JOSH TAYLOR

With living in the city, teenage kids have the ability to get anywhere in the city- via CTA, uber, taxi, how does that affect you as a parent? What does it look like to have a desire to protect, yet a need to let go?
It accelerates their maturation process,which is good and bad. They are uber capable of getting anywhere and navigating the city, knowing culture well, being aware of diversity. It definitely accelerates that to a great degree. The problem is, it also steals a little bit of their childhood away. You see 15 year old girls riding the train, by themselves, for sometimes an hour a day, and it’s just normal. We drop Elly off at school, but we are not the norm at all, the vast majority of them ride the CTA or the Metra and they’ve done this since they were in Junior High. But they take field trips to the Steppenwolf theater, their whole class got on the CTA and went there- we’re grateful for all of that. Our boy Atticus can’t ride his bike by himself, he rides with me, but we’re on city sidewalks going by the homeless, you know that’s normal. It’s a dichotomy. We wouldn’t change it. I can’t imagine raising a kid in the suburbs. “It’s funny the suburbs make them very uncomfortable”(Aiyana) Our kids are such city elitists, they’ll say things like “this place is weird” normal suburban streets. They say “where is everybody?” or they see a parking lot and say “what a waste of space, what could we do with this space?”

How does the transience of this city affect you as a pastor in the city of Chicago?
The answer for a pastor in my position would be, I think we’re just sending people out. We’re just constantly sending them out, which is great. So we want to equip and send. Which is difficult. I think we’re learning to that it’s a picture of our privilege in a majority culture to be so transient. We have the opportunity to go to the next job, or to seek the next better education, uproot ourselves, disconnect. You look at minority cultures, it’s just not the case. There’s a reason minority cultures, in order to survive, live their lives in close by cities to family, a city for generations. That’s why people from the same family have kids still living together, that’s because survival. It’s neither here nor there, it’s just a really interesting part, we’re only able to have that conversation of transiency because we are a privileged people.

How would you encourage someone who is feeling doubt about who God is?
I encourage anyone to press into doubt, I think it’s there not to be avoided or disregarded much like pain. We have a propensity to avoid pain, avoid discomfort, avoid doubts. I think that we should be, whenever we have those doubts, I believe it’s God inviting us into an area where he is going to show himself strong and he’s going to prove his faithfulness over and over. I feel like doubt avoidance is something all of us want to be free of, like I’d love to live in a world without any doubt, like in my head. But think of the result of that, that means we’re no longer displaying the fullness of who God is. We’re on a continual journey of God inviting us into himself. I just don’t want to lose doubt because of that, because I think every time I doubt is a chance for God to show us something about himself that will blow us away. I think we need to pay attention to it, it’s there for a reason.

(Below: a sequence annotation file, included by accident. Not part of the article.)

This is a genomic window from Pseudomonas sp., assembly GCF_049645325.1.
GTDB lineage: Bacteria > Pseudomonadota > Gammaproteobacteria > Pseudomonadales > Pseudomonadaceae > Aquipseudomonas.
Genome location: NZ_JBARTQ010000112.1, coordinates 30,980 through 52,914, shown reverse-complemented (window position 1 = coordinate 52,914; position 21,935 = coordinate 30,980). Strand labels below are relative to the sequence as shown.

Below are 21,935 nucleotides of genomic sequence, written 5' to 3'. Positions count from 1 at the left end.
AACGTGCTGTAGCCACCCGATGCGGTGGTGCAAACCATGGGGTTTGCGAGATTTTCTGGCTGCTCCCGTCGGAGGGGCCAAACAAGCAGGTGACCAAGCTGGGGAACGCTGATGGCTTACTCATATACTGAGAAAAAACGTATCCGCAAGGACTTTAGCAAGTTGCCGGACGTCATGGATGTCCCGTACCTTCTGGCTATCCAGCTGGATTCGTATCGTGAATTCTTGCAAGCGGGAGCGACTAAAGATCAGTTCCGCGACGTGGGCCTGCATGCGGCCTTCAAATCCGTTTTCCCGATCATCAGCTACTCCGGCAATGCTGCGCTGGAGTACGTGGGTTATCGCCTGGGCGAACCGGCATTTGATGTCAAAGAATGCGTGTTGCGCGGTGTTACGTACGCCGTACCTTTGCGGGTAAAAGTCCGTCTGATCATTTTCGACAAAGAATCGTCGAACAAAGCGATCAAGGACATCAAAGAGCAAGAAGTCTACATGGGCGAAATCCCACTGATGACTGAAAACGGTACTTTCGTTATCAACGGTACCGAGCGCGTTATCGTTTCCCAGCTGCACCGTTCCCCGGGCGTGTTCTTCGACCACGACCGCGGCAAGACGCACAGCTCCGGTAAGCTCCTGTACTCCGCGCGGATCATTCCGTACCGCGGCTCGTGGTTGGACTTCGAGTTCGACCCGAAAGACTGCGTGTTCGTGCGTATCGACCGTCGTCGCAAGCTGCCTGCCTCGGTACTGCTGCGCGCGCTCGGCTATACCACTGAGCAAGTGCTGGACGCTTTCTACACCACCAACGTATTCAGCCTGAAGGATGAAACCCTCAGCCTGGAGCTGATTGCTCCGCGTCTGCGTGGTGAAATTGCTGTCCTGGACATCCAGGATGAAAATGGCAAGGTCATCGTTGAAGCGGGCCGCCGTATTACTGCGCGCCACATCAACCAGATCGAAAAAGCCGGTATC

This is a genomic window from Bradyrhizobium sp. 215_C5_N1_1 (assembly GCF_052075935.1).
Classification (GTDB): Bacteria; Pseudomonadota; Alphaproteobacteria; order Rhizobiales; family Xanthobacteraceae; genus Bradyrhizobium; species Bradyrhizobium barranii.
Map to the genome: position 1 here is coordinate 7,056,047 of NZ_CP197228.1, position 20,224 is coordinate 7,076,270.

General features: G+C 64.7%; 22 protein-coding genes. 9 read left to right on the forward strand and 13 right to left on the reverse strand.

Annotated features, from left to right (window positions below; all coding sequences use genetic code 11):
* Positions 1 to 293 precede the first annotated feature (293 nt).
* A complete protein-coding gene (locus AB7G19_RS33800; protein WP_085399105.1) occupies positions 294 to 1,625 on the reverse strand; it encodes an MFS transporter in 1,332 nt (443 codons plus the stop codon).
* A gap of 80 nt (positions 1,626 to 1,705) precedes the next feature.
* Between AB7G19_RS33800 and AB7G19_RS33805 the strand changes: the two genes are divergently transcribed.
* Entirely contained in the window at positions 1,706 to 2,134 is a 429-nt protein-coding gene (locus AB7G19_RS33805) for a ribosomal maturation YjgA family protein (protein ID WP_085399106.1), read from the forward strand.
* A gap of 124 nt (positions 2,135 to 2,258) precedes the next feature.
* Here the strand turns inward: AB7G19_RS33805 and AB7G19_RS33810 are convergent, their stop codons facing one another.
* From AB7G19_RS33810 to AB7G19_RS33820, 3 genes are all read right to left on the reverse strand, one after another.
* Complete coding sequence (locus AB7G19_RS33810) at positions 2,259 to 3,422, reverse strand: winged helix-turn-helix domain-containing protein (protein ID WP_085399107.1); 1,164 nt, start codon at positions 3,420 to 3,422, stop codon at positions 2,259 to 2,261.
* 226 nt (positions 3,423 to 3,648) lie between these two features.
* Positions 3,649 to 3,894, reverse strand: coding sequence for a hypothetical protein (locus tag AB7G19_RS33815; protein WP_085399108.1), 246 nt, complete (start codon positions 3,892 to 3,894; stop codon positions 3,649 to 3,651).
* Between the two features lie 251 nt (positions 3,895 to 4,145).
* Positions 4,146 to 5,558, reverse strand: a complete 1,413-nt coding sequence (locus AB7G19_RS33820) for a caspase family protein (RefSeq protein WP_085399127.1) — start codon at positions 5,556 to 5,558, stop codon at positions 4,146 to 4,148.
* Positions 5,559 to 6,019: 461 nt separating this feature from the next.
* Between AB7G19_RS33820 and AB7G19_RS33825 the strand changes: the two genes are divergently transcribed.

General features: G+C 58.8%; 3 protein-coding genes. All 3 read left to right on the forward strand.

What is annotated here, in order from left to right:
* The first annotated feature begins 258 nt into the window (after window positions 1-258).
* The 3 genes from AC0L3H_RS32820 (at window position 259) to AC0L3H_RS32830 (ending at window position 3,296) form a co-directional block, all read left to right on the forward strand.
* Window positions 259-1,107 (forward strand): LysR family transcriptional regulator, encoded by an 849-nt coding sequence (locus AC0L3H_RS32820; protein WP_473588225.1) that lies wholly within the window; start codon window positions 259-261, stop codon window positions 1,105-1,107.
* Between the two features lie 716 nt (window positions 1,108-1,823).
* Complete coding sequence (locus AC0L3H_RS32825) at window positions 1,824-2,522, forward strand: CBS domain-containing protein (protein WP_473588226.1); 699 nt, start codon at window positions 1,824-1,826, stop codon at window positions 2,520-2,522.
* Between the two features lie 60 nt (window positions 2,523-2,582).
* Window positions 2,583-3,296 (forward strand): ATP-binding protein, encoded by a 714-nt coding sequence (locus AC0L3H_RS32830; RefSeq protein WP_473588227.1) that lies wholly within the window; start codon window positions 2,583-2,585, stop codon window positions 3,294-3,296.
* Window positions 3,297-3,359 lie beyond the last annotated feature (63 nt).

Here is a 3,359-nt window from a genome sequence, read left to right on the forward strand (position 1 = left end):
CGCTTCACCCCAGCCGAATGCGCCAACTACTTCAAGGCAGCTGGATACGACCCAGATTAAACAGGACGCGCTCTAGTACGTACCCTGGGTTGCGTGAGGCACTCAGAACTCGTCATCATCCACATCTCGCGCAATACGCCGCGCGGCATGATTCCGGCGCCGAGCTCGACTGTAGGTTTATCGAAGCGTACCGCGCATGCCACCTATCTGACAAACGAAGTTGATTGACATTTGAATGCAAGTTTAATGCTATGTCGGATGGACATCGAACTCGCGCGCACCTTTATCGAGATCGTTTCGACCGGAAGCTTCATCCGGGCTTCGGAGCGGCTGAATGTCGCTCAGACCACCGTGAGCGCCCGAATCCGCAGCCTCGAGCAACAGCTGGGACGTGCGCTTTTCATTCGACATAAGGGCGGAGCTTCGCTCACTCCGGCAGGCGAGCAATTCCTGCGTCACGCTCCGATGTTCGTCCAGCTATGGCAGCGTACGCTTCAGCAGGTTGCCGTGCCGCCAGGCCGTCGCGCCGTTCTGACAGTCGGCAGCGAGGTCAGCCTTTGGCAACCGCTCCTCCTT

Our Chicago Stories Fall 2017

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JESSICA JOHNSON

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AARON BEAN

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THE TAYLORS

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CATHERINE KESMAN

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NATHAN BEAN

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JENNY LORS

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         EMMA LENHART

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         JORGE DY


There are a lot of exciting things coming up with Our Chicago Stories and Rachel & I cannot wait to share them all with you. For now, follow along for updates on our personal accounts, @devin_sutter & @rachel_loewen and most importantly our brand new @ourchicagostories!

SEE YAAA 2017!

SEE YAAA 2017!

My New Salon Journey!

My New Salon Journey!